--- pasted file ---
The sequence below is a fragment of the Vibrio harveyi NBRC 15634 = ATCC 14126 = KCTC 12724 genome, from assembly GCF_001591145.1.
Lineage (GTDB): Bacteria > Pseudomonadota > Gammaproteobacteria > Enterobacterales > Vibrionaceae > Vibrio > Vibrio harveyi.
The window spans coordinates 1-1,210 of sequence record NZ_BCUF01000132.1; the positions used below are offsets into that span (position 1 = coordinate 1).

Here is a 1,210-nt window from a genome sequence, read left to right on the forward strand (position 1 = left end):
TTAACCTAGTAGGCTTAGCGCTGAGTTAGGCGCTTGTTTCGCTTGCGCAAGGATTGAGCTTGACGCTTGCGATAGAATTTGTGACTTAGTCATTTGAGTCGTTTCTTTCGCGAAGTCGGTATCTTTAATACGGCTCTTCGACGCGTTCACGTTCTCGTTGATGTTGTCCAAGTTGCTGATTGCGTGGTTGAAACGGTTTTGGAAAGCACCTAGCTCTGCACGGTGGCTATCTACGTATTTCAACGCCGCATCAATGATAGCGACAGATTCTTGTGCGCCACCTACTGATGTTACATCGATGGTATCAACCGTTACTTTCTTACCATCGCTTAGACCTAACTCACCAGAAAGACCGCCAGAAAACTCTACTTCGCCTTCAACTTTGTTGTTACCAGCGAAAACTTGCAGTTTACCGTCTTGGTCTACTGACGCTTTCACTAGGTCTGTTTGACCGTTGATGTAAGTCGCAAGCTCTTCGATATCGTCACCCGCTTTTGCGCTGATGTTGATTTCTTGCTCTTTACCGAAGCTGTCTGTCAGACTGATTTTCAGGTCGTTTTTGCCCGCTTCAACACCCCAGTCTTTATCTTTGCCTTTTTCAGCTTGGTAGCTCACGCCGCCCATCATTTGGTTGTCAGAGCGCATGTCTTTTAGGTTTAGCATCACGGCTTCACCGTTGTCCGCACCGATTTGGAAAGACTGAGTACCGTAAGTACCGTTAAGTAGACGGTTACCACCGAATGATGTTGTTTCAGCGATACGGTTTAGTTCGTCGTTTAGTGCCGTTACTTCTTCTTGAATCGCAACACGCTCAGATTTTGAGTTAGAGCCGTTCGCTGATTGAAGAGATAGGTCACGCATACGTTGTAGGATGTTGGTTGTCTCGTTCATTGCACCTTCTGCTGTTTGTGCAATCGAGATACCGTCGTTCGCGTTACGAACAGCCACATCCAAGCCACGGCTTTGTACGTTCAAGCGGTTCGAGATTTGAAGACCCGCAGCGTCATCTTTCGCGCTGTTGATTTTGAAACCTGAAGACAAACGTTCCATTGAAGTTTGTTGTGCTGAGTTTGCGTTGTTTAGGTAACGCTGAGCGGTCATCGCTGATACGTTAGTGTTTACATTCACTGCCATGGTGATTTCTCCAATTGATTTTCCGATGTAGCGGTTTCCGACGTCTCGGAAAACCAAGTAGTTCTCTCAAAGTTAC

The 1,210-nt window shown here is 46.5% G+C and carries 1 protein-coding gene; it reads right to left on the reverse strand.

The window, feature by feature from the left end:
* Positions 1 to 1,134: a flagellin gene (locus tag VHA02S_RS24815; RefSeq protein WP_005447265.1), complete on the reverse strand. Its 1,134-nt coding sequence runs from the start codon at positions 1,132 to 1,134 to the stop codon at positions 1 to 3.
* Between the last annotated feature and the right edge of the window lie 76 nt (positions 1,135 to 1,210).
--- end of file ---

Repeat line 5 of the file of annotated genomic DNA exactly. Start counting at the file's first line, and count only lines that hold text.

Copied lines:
TTAACCTAGTAGGCTTAGCGCTGAGTTAGGCGCTTGTTTCGCTTGCGCAAGGATTGAGCTTGACGCTTGCGATAGAATTTGTGACTTAGTCATTTGAGTCGTTTCTTTCGCGAAGTCGGTATCTTTAATACGGCTCTTCGACGCGTTCACGTTCTCGTTGATGTTGTCCAAGTTGCTGATTGCGTGGTTGAAACGGTTTTGGAAAGCACCTAGCTCTGCACGGTGGCTATCTACGTATTTCAACGCCGCATCAATGATAGCGACAGATTCTTGTGCGCCACCTACTGATGTTACATCGATGGTATCAACCGTTACTTTCTTACCATCGCTTAGACCTAACTCACCAGAAAGACCGCCAGAAAACTCTACTTCGCCTTCAACTTTGTTGTTACCAGCGAAAACTTGCAGTTTACCGTCTTGGTCTACTGACGCTTTCACTAGGTCTGTTTGACCGTTGATGTAAGTCGCAAGCTCTTCGATATCGTCACCCGCTTTTGCGCTGATGTTGATTTCTTGCTCTTTACCGAAGCTGTCTGTCAGACTGATTTTCAGGTCGTTTTTGCCCGCTTCAACACCCCAGTCTTTATCTTTGCCTTTTTCAGCTTGGTAGCTCACGCCGCCCATCATTTGGTTGTCAGAGCGCATGTCTTTTAGGTTTAGCATCACGGCTTCACCGTTGTCCGCACCGATTTGGAAAGACTGAGTACCGTAAGTACCGTTAAGTAGACGGTTACCACCGAATGATGTTGTTTCAGCGATACGGTTTAGTTCGTCGTTTAGTGCCGTTACTTCTTCTTGAATCGCAACACGCTCAGATTTTGAGTTAGAGCCGTTCGCTGATTGAAGAGATAGGTCACGCATACGTTGTAGGATGTTGGTTGTCTCGTTCATTGCACCTTCTGCTGTTTGTGCAATCGAGATACCGTCGTTCGCGTTACGAACAGCCACATCCAAGCCACGGCTTTGTACGTTCAAGCGGTTCGAGATTTGAAGACCCGCAGCGTCATCTTTCGCGCTGTTGATTTTGAAACCTGAAGACAAACGTTCCATTGAAGTTTGTTGTGCTGAGTTTGCGTTGTTTAGGTAACGCTGAGCGGTCATCGCTGATACGTTAGTGTTTACATTCACTGCCATGGTGATTTCTCCAATTGATTTTCCGATGTAGCGGTTTCCGACGTCTCGGAAAACCAAGTAGTTCTCTCAAAGTTAC